Many farmers have lost past opportunities through lack of technical knowledge of modern methods of farming. They cultivate the wrong crop, or do not use the best fertilisers, or have inefficient machines. Many are sunk in conservative methods, and do not know where to ask advice. Many Catholic Organisations, like the U.C.C. in Canada, and the J.A.C. in France, have done wonderful work in providing expert instructors and special publications which could not be obtained anywhere else.


Affecting the working-class wife is the vital question of keeping the home on a very modest budget. The utmost economy is needed. Very often the young wife cannot cook, make her own dresses, or manage a household efficiently.

So the Grail and other movements for years have organised classes whereby for a few pence a week all those who desire may learn simple home cooking, simple dressmaking, and the normal handicrafts required for domestic management. These services have had an enormous influence for good.


Take now some social services.

A cause of much hidden but very acute unhappiness is the lack of preparation of our youth for their future life. Young

boys and girls leave school and take the first job offered to them, without any consideration of how far it is suitable. Some toil away at uncongenial work for the rest of their lives. Some find their health breaking down. Others are wasting their talents at drudgery. Others, again, get into dead-end jobs and find themselves dismissed, untrained and unfitted for anything else. From such come our criminals and our revolutionaries.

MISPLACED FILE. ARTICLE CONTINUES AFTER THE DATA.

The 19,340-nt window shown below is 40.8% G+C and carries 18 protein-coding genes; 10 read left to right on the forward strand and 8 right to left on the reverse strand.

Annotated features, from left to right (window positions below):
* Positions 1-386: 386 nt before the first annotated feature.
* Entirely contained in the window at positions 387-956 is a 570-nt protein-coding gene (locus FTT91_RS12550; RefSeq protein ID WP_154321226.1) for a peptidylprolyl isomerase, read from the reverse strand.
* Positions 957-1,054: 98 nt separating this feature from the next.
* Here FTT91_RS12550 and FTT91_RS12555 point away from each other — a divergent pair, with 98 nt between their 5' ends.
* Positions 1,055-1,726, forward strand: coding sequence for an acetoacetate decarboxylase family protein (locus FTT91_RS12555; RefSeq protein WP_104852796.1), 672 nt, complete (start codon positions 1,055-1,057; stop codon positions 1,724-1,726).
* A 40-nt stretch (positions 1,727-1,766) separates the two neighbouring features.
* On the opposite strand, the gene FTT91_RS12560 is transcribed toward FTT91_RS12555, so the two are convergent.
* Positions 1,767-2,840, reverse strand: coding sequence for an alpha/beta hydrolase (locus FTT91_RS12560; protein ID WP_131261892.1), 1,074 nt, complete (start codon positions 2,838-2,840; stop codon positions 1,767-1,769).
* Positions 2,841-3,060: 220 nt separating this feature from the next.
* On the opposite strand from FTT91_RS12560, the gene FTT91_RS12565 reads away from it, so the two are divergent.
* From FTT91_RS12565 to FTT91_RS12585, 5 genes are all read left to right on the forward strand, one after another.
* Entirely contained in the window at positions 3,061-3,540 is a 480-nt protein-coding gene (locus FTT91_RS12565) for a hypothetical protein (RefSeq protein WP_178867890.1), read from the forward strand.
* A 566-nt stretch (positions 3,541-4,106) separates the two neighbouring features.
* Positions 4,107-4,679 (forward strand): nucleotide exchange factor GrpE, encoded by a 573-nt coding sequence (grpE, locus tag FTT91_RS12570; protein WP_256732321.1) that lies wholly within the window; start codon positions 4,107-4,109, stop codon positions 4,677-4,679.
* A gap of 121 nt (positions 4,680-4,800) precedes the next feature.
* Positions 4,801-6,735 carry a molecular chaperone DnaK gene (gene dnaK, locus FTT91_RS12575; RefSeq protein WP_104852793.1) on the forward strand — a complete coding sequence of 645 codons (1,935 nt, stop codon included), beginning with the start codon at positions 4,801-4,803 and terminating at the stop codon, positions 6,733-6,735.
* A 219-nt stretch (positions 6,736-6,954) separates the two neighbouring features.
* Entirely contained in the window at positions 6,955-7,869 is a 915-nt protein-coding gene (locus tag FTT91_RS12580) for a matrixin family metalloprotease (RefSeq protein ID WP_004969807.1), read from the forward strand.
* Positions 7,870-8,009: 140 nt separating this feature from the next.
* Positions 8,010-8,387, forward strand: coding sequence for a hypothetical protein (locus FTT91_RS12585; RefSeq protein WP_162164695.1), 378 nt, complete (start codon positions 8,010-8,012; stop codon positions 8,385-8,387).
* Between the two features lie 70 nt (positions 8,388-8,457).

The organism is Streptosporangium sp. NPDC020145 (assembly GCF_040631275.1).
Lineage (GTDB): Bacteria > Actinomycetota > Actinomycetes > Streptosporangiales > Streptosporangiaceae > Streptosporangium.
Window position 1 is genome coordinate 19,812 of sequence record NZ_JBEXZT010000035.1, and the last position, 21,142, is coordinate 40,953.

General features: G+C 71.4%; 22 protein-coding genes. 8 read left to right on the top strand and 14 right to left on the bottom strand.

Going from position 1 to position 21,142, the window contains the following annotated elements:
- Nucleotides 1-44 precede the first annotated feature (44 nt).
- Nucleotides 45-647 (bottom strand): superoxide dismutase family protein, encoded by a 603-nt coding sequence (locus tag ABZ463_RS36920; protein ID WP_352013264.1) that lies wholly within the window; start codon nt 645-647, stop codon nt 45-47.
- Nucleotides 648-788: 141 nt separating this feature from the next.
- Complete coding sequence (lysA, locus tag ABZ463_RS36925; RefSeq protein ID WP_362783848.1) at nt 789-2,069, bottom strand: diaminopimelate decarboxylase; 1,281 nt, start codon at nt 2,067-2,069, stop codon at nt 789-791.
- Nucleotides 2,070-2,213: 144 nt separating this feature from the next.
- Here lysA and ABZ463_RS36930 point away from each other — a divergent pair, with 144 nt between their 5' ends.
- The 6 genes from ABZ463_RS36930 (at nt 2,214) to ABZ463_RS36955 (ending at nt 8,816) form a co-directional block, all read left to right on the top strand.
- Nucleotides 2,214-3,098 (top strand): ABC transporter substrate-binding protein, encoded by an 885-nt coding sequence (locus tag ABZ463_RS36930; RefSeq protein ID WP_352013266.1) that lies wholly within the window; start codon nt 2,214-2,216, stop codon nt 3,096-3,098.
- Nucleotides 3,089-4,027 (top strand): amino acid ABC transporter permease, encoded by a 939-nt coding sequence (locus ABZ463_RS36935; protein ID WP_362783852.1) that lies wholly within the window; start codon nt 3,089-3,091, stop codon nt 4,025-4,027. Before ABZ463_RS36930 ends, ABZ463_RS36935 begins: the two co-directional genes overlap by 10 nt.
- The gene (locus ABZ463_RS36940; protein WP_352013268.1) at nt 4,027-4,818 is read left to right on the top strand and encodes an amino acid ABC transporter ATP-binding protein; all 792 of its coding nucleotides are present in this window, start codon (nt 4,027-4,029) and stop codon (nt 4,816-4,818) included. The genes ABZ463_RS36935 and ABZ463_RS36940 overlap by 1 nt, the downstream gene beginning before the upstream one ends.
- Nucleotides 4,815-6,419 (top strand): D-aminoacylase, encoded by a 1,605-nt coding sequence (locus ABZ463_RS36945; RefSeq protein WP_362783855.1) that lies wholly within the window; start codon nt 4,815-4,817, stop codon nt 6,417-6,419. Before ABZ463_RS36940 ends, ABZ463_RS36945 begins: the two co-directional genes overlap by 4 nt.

Many Catholic Action organisations meet this problem just when the children are leaving school by encouraging them to come to their Vocational Guidance Bureaux-not only give them advice about careers and show them what is offering, but also get them suitable jobs.


In the United States and other countries has arisen the menace of holiday camps. Young people often cannot afford the expenses of boarding houses orconducted tours. To have a holiday at all, they must go to a large camp. Communists and other pagan organisations made capital use of this to get young Catholics into these camps and to damage their Faith.

Now there are many Catholic organisations providing cheap and attractive holiday camps for youth, and thus fulfilling a very definite want.

There is almost no end to the number and variety of services that can be provided.

The J.O.C. have a slogan:A Service for Every Need. It may be to provide simple instruction and practice in ballroom dancing for youngsters who are nervous and timid about their first appearance on dance floors . . . to form Catholic Film Societies to give advice on the films worth seeing.

Catholic Dramatic Societies give an opening for those who are determined to create a new type of dramatic art on Christian lines. Some tackle, as did the Canadian Young Christian Workers, the tremendous problem of juvenile crime at its source-in the degradation of the slum home . . . or provide proper medical and legal advice for those who are too ignorant or too careless to go to the trouble themselves . . . or run a class in Home Nursing for mothers of young families.